Darling in the FranXX – 18 – All too Brittle a Home in which to Live

Everything Squad 13 does in the remains of Mistilteinn is being monitored, so you knew the first night Kokoro and Mitsuru spent together would probably be their last. We start with what could be the happiest morning of their lives, where the love they shared seems to paint everything around them in a more beautiful light. They are experiencing that which humanity has apparently given up.

Sure enough, Hachi informs Ichigo that the squad will soon be packing up and leaving Mistilteinn, leaving their distinctive, human birdcage for a far more sterile, antiseptic one where all the other, emotionless parasites live. Hiro thinks they should close out their days there with a wedding ceremony for the beaming new couple (and notably not for him and Zero Two).

Everyone is gung-ho about making it a celebration to remember; all but Ikuno, who lies in bed dejected. Ichigo thanks her for getting angry and sticking up for Kokoro and Mitsuru, but Ikuno tells her she didn’t do it for them, but because she agreed with a part of the lead Nine’s assertion about man-woman pairings.

Ever since Ichigo gave her her name (turning the number 6 on its side to make the “no” kana), Ikuno has had eyes only for her, and always cursed the boys who got to stand by her side simply because they were boys. Ichigo recognizes the pain from her own unrequited love for Hiro in Ikuno, but draws her into a comforting hug and tells her she doesn’t mind.

These are simply part in parcel of all the messy things they have to live through that makes them human. Left unsaid is the fact that virtually everyone outside of Mistilteinn no longer feels that way. They’ve shed that vital part of humanity, presumably in order to survive most efficiently.

As the preparations for tomorrow’s ceremony are completed, the squad and Zero Two take a group photo together, mimicking the photo of the previous squad that lived there. As they stand there, their joy and camaraderie frozen for posterity, I thought of two things.

First, how much everyone has grown as characters, from Hiro and Zero to Ichigo, Mitsuru and Kokoro, Ikuno, Goro and even Futoshi. Only Zerome and Miku have remained more or less static in their childlike naivete. And yet I’ve come to love each and every one of these characters, and become fully invested not just in their safety, but in grasping the humanity the rest of their people abandoned and finding genuine happiness.

Second: that there probably won’t be a squad that comes after 13 who will ever see that photo. It just feels like the wheel is breaking, not least of which because Mistilteinn itself is no longer a viable place to live, having been crippled by the Mega-Klaxosaur hand slap.

It’s that slap that Zero Two dreams of after nodding off while drawing her storybook illustrations. The dream also features a gang of partially injured soldiers grabbing her and preparing to drag her away. Hiro wakes her up and asks what’s wrong, but Zero Two doesn’t want to mar another lovely moment with her darling on the eve of such a blessed event with unpleasant portents.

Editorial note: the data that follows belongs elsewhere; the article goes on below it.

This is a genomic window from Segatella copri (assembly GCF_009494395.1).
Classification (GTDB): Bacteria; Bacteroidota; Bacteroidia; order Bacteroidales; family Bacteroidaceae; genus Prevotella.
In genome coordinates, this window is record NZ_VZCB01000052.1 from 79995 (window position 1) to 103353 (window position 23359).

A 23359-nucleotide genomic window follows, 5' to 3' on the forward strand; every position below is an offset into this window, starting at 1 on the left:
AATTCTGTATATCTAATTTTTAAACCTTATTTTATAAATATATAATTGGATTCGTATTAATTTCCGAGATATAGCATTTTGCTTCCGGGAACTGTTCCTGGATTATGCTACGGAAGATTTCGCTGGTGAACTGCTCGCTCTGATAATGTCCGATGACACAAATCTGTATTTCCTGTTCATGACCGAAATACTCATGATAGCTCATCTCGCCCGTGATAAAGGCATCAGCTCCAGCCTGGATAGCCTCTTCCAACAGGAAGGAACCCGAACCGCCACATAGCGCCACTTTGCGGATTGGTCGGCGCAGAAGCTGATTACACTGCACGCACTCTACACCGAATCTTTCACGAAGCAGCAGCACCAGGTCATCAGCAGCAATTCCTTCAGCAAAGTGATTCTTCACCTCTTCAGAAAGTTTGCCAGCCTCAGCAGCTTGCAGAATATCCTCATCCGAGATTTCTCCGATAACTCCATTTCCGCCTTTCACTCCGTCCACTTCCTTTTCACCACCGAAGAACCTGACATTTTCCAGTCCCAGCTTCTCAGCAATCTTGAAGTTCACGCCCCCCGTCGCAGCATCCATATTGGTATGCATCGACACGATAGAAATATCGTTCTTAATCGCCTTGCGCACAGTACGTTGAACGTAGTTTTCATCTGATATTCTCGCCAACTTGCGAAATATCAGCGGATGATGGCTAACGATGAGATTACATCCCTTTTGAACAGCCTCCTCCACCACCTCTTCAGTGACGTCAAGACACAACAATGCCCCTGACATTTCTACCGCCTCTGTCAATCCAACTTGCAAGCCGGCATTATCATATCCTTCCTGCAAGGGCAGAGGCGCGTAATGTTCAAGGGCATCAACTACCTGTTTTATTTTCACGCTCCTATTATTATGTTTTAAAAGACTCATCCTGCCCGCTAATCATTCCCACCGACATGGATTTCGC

The next day, Zero Two commits to living in the moment, sharing a playful frolick with Hiro through the blooming sakura trees, dressed in the same gray uniform as the other Squad 13 members, thus truly becoming one of them. She’s able to wear one of their unis because Kokoro has changed into her re-purposed curtain gown, looking every bit a bride as she descends the staircase to join her waiting groom.

Ikuno presents them with a bouquet and boutonniere and escorts them to the aisle, while the other assembled squadmates ring bells and toss petals. Futoshi decides to officiate the wedding, giving closure to his one-sided love for Kokoro by being the one to “give her away” to Mitsuru.

Everything is just lovely, until it isn’t. The Nines arrive aboard an APE assault ship with a squad of grunts and place everyone under arrest before Kokoro and Mitsuru can seal their bonds with a kiss. They fight; their squadmates fight; Zero Two attacks the Nines, her former comrades…but it’s all for naught.

Everything they carefully built crumbles like a stale old breadstick and an iffy Italian restaurant…or more appropriately, like the sakura blossoms falling from the tree. Like their lives on Mistilteinn, the wedding was only a passing dream; one everyone could happily live in only until it ended, and it couldn’t end more cruelly.

Hachi, while protesting the Nines’ actions, does nothing to stop them, and does nothing to comfort the rest of Squad 13 as Kokoro and Mitsuru are taken away for “reindoctrination” to remove the “dangerous” ideas they’ve developed.

As the rest of the squad defeatedly packs up to leave their home on the worst note ever, Hachi visits the similarly “defective” Nana in her cell and remembers the first time she was dragged away like Kokoro and Mitsuru, after her FranXX copilot (whom she must have loved) was killed she had an emotional outburst. Hachi, devoid of emotion then, as now, could only silently watch.

Here, he remarks that Nana “in her current state” could nonetheless better provide comfort to Squad 13 than he. It might not seem like much, but the mere fact he believes they need or deserve comfort means Hachi has gained back a slim measure of humanity simply buy observing the very emotional parasites.

Squad 13 and Zero Two sans Kokoro and Mitsuru arrive at the parasite camp  “Bird Nest”, and it’s a real downer of a place, reminding them of Garden and not in a good way (it also feels like they’ve been taken backwards in their development, which may well be Papa’s intention).